# 2. Parallelising a Loop of Multiple Calls to a Third Party Library#

Whilst Iris does provide extensive functionality for performing statistical and mathematical operations on your data, it is sometimes necessary to use a third party library.

The following example describes a real world use case of how to parallelise multiple calls to a third party library using dask bags.

## 2.1 The Problem - Parallelising a Loop#

In this particular example, the user is calculating a sounding parcel for each column in their dataset. The cubes that are used are of shape:

```(model_level_number: 20; grid_latitude: 1536; grid_longitude: 1536)
```

As a sounding is calculated for each column, this means there are 1536x1536 individual calculations.

In Python, it is common practice to vectorize the calculation of for loops. Vectorising is done by using NumPy to operate on the whole array at once rather than a single element at a time. Unfortunately, not all operations are vectorisable, including the calculation in this example, and so we look to other methods to improve the performance.

## 2.2 Original Code with Loop#

We start out by loading cubes of pressure, temperature, dewpoint temperature and height:

```import iris
import numpy as np
from skewt import SkewT as sk

```

We set up the NumPy arrays we will be filling with the output data:

```output_arrays = [np.zeros(pressure.shape[0]) for _ in range(6)]
cape, cin, lcl, lfc, el, tpw = output_data
```

Now we loop over the columns in the data to calculate the soundings:

```for y in range(nlim):
for x in range(nlim):
mydata = {'pres': pressure[:, y, x],
'temp': temperature[:, y, x],
'dwpt': dewpoint[:, y, x],
'hght': height[:, y, x]}

# Calculate the sounding with the selected column of data.
S = sk.Sounding(soundingdata=mydata)
try:
startp, startt, startdp, type_ = S.get_parcel(parcel_def)
P_lcl, P_lfc, P_el, CAPE, CIN = S.get_cape(
startp, startt, startdp, totalcape='tot')
TPW = S.precipitable_water()
except:
P_lcl, P_lfc, P_el, CAPE, CIN, TPW = [

# Fill the output arrays with the results
cape[y,x] = CAPE
cin[y,x] = CIN
lcl[y,x] = P_lcl
lfc[y,x] = P_lfc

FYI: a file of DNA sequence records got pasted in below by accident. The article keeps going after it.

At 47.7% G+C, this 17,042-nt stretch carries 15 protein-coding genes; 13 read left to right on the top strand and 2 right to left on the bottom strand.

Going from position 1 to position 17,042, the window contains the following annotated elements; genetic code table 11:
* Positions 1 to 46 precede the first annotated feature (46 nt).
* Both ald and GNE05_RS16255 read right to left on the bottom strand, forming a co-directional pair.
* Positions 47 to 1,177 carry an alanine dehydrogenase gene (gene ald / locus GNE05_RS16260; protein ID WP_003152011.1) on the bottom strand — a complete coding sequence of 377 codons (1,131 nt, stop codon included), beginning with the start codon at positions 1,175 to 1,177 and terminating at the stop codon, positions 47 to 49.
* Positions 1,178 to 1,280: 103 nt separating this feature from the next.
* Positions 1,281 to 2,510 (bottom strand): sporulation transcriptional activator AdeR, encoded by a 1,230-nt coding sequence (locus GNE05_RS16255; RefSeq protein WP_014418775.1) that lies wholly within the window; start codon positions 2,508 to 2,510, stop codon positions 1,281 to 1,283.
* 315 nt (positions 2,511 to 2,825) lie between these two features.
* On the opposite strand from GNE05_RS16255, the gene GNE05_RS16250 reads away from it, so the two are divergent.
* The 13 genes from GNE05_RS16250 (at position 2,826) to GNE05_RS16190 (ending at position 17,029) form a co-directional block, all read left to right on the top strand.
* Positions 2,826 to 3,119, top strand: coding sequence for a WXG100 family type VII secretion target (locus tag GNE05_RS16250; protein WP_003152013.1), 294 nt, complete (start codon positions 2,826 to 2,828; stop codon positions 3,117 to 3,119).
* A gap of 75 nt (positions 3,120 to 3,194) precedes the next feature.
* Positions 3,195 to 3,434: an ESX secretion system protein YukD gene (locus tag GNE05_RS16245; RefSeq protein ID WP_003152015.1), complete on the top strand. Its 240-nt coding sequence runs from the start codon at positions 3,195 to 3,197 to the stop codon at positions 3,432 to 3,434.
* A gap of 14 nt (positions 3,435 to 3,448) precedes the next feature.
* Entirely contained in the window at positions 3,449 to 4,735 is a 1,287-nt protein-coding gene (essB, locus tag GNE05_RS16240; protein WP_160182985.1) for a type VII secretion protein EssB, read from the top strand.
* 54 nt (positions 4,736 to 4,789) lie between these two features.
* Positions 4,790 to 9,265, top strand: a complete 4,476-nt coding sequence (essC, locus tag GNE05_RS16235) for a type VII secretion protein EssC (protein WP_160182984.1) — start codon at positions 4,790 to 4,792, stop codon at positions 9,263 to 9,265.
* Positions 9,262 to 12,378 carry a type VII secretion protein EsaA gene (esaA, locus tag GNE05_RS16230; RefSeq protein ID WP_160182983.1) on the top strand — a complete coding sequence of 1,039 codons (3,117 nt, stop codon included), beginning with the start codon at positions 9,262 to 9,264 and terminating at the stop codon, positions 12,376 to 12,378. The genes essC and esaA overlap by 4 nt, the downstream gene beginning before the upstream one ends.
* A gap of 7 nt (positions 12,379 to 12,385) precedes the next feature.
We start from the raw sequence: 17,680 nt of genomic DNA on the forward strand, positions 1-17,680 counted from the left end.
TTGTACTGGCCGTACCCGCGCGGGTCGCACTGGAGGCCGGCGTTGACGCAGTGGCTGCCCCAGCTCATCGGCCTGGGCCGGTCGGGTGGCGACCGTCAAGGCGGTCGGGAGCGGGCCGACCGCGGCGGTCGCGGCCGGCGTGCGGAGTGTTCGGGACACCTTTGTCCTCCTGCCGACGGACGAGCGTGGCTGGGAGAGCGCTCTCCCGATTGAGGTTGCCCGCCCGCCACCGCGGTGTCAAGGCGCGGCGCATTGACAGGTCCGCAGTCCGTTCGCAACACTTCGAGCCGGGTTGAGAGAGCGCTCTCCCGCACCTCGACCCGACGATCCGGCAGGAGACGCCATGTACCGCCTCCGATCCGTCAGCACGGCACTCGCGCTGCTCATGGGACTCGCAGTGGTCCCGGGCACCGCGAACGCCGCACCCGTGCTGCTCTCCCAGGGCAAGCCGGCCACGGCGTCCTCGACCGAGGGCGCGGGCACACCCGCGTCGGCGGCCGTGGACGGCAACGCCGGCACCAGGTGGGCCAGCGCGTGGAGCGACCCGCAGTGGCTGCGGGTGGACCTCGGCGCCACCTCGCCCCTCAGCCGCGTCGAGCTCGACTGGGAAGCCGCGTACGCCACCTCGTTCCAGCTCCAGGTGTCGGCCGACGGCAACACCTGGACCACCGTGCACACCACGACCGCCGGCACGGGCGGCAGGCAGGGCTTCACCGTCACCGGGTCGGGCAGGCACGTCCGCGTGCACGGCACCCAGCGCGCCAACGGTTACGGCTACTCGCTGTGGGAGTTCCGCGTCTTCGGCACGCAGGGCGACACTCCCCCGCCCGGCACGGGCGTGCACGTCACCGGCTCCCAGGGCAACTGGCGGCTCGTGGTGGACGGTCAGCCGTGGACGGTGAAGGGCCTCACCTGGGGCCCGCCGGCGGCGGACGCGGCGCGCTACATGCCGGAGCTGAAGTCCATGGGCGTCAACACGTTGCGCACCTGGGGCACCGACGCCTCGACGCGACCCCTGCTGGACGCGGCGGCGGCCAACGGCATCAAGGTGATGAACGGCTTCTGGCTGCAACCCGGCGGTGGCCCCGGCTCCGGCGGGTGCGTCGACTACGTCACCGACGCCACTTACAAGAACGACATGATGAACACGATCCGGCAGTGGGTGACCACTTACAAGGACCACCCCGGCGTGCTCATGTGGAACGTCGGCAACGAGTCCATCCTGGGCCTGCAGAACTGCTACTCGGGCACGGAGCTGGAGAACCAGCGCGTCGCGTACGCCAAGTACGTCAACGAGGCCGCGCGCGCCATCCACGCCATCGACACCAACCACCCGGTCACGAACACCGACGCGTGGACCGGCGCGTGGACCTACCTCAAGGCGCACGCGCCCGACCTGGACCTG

el[y,x] = P_el
tpw[y,x] = TPW
```

## 2.3 Profiling the Code with Kapture#

Kapture is a useful statistical profiler. For more information see the Kapture repo.

Results below:

As we can see above, (looking at the highlighted section of the red bar) it spends most of the time in the call to

```S.get_parcel(parcel_def)
```

As there are over two million columns in the data, we would greatly benefit from parallelising this work.

## 2.4 Parallelising with Dask Bags#

Dask bags are collections of Python objects that you can map a computation over in a parallel manner.

Dask bags work best with lightweight objects, so we will create a collection of indices into our data arrays.

First, we put the loop into a function that takes a slice object to index the appropriate section of the array.:

```def calculate_sounding(y_slice):
for y in range(y_slice.stop-y_slice.start):
for x in range(nlim):
mydata = {'pres': pressure[:, y_slice][:, y, x],
'temp': temperature[:, y_slice][:, y, x],
'dwpt': dewpoint[:, y_slice][:, y, x],
'hght': height[:, y_slice][:, y, x]}

# Calculate the sounding with the selected column of data.
S = sk.Sounding(soundingdata=mydata)
try:
startp, startt, startdp, type_ = S.get_parcel(parcel_def)
P_lcl, P_lfc, P_el, CAPE, CIN = S.get_cape(
startp, startt, startdp, totalcape=total_cape)
TPW = S.precipitable_water()
except:
P_lcl, P_lfc, P_el, CAPE, CIN, TPW = [

# Fill the output arrays with the results
cape[:, y_slice][y,x] = CAPE
cin[:, y_slice][y,x] = CIN
lcl[:, y_slice][y,x] = P_lcl
lfc[:, y_slice][y,x] = P_lfc
el[:, y_slice][y,x] = P_el
tpw[:, y_slice][y,x] = TPW
```

Then we create a dask bag of slice objects that will create multiple partitions along the y axis.:

```num_of_workers = 4
len_of_y_axis = pressure.shape[1]

part_loc = [int(loc) for loc in np.floor(np.linspace(0, len_of_y_axis,
num_of_workers + 1))]

[slice(part_loc[i], part_loc[i+1]) for i in range(num_of_workers)])

```

When this was run on a machine with 4 workers, a speedup of ~4x was achieved, as expected.

Note that if using the processes scheduler this is some extra time spent serialising the data to pass it between workers. For more information on the different schedulers available in Dask, see Dask Scheduler Overview.

For more speed up, it is possible to run the same code on a multi-processing system where you will have access to more CPUs.

In this particular example, we are handling multiple numpy arrays and so we use dask bags. If working with a single numpy array, it may be more appropriate to use Dask Arrays (see Dask Arrays for more information).

## 2.5 Lessons#

• If possible, dask bags should contain lightweight objects

• Minimise the number of tasks that are created